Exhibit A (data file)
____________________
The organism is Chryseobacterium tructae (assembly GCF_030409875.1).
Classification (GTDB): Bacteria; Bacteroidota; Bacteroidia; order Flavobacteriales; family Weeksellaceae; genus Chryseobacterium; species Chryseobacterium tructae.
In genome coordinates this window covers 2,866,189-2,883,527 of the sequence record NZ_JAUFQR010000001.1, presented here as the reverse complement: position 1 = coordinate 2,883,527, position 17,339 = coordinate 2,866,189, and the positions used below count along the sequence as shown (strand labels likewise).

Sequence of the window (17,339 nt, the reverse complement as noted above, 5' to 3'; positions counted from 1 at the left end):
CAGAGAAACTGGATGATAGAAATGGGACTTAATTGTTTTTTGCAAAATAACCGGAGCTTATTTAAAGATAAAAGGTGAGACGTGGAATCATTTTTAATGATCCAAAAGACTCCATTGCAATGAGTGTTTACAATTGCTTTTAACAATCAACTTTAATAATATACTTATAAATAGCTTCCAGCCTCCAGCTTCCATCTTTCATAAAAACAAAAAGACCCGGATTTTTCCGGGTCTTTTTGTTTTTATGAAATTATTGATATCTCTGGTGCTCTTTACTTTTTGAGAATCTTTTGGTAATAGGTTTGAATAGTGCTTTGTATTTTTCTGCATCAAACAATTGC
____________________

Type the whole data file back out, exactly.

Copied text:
The organism is Chryseobacterium tructae (assembly GCF_030409875.1).
Classification (GTDB): Bacteria; Bacteroidota; Bacteroidia; order Flavobacteriales; family Weeksellaceae; genus Chryseobacterium; species Chryseobacterium tructae.
In genome coordinates this window covers 2,866,189-2,883,527 of the sequence record NZ_JAUFQR010000001.1, presented here as the reverse complement: position 1 = coordinate 2,883,527, position 17,339 = coordinate 2,866,189, and the positions used below count along the sequence as shown (strand labels likewise).

Sequence of the window (17,339 nt, the reverse complement as noted above, 5' to 3'; positions counted from 1 at the left end):
CAGAGAAACTGGATGATAGAAATGGGACTTAATTGTTTTTTGCAAAATAACCGGAGCTTATTTAAAGATAAAAGGTGAGACGTGGAATCATTTTTAATGATCCAAAAGACTCCATTGCAATGAGTGTTTACAATTGCTTTTAACAATCAACTTTAATAATATACTTATAAATAGCTTCCAGCCTCCAGCTTCCATCTTTCATAAAAACAAAAAGACCCGGATTTTTCCGGGTCTTTTTGTTTTTATGAAATTATTGATATCTCTGGTGCTCTTTACTTTTTGAGAATCTTTTGGTAATAGGTTTGAATAGTGCTTTGTATTTTTCTGCATCAAACAATTGC